Io9.gizmodo. See How the One-Child Policy Changed China. China's decision to lift its one-child policy next year is expected to diversify the country’s aging, increasingly male population.
But the degree to which the policy has affected the country of more than 1.3 billion people is hard to imagine. Here are five charts and maps that help illustrate it. Population Control The nearly 40-year-old restriction on having multiple children isn't the only time the Chinese government stepped into family planning. Shortly after the establishment of the People’s Republic of China in 1949, Mao Zedong encouraged the population to multiply and create manpower.
The success was short lived. In 1979, the government introduced the one-child policy, under which most couples are allowed to have only one child or else face the possibility of fines, sterilizations, and abortions. Population Growth In 2013, a relaxation of policy allowed over 12 million couples to apply to have a second child. Another Kind of Labor It’s Happening (Almost) Everywhere. 5 things to know about China's 1-child policy. China's ruling Communist Party announced Thursday that all couples will be allowed to have two children, ending the country's decades-old, unpopular one-child policy that has risked becoming a demographic burden as the population ages.
The one-child policy had been watered down several times since it was introduced in 1979, to the extent that most couples already qualified to have two kids. Thursday's announcement officially removed all remaining restrictions limiting couples to only one child and signalled the country's desire to address the imbalanced sex ratio that has resulted from a traditional preference for boys. Here are five things to know about the world's most ambitious population-control policy: 1.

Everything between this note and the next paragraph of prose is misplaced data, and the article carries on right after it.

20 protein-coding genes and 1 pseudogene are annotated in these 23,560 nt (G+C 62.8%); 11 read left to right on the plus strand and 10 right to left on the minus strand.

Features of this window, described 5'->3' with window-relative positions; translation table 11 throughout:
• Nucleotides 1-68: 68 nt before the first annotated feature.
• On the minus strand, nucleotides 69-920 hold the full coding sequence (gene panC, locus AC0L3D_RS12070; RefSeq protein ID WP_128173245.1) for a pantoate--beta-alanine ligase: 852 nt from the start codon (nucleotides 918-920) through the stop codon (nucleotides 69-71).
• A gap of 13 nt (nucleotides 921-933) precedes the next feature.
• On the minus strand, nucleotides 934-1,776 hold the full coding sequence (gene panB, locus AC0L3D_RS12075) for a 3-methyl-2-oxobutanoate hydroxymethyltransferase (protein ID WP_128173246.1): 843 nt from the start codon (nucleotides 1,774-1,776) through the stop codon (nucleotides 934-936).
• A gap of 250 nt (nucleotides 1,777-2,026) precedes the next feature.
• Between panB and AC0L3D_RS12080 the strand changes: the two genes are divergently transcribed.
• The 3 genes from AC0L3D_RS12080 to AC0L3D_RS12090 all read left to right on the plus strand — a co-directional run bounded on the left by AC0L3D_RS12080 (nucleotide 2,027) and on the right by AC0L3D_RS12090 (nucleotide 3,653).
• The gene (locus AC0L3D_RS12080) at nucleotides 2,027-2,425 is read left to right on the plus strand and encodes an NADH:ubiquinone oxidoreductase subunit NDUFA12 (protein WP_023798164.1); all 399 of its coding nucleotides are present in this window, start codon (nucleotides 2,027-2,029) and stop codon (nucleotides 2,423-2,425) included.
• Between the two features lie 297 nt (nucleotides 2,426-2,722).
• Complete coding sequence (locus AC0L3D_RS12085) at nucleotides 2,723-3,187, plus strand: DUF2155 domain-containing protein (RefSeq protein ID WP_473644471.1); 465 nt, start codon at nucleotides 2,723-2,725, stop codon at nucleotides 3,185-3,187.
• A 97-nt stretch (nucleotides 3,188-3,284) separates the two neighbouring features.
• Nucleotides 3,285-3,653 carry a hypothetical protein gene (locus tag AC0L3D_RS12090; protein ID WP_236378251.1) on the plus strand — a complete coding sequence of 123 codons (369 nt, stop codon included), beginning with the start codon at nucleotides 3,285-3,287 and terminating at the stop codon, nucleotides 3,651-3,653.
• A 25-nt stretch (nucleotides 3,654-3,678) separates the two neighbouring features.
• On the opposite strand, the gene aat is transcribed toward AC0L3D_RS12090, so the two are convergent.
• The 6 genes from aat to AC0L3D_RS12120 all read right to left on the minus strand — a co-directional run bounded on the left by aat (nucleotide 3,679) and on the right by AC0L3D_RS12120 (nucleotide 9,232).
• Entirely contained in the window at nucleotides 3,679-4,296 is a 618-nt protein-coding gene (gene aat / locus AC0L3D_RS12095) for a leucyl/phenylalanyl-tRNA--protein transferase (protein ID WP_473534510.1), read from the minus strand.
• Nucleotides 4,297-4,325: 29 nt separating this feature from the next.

Why was the 1-child policy created? China, which has the world's largest population at 1.4 billion people, introduced the policy in 1979 as a temporary measure to curb a then-surging population and limit the demands for water and other resources. China's village of the bachelors: no wives in sight in remote settlement. He wants a wife, of course.
But ask what kind of woman he seeks and Duan Biansheng looks perplexed. "I don't have any requirements at all," said the 35-year-old farmer. "I would be satisfied with just a wife. " His prospects of finding one, he added, are "almost zero". There are dozens of single men in Banzhushan village, perched high on a remote mountain peak in central Hunan province – and not one unattached woman of marriageable age. Tens of millions of men across China face a future as bachelors. Duan worries about growing old with no one to care for him. This is the perverse outcome of the country's longstanding preference for sons, and its sudden modernisation. Having a boy is a cultural and a pragmatic choice: you expect him to continue your lineage and support you in old age.
Sex-selective abortion is illegal, but is clearly widely practised. The normal human birth ratio is 106 males for every 100 females. It is equivalent to every male in the UK dying a bachelor. How China’s One-Child Policy Backfired Disastrously. China's one-child policy was aimed at slashing the nation's population to boost economic growth.
It resulted in millions of forced sterilizations, abortions, infanticide, and marital misery. After more than 30 years, the Central Committee of China’s Communist Party announced Thursday that it would end the rule, easily the country's most unpopular. Mei Fong, a former Pulitzer Prize-winning Wall Street Journal reporter, is author of the forthcoming book One Child: The Past And Future Of China’s Most Radical Experiment. Speaking from California, she describes how the policy caused an enormous demographic headache for China; why it will take decades to reverse; and how, as a result, China is full of lonely men. Why has China made this decision now? The reason China is doing this right now is because they have too many men, too many old people, and too few young people. China has lifted 600 million people out of poverty. Journalists love that phrase.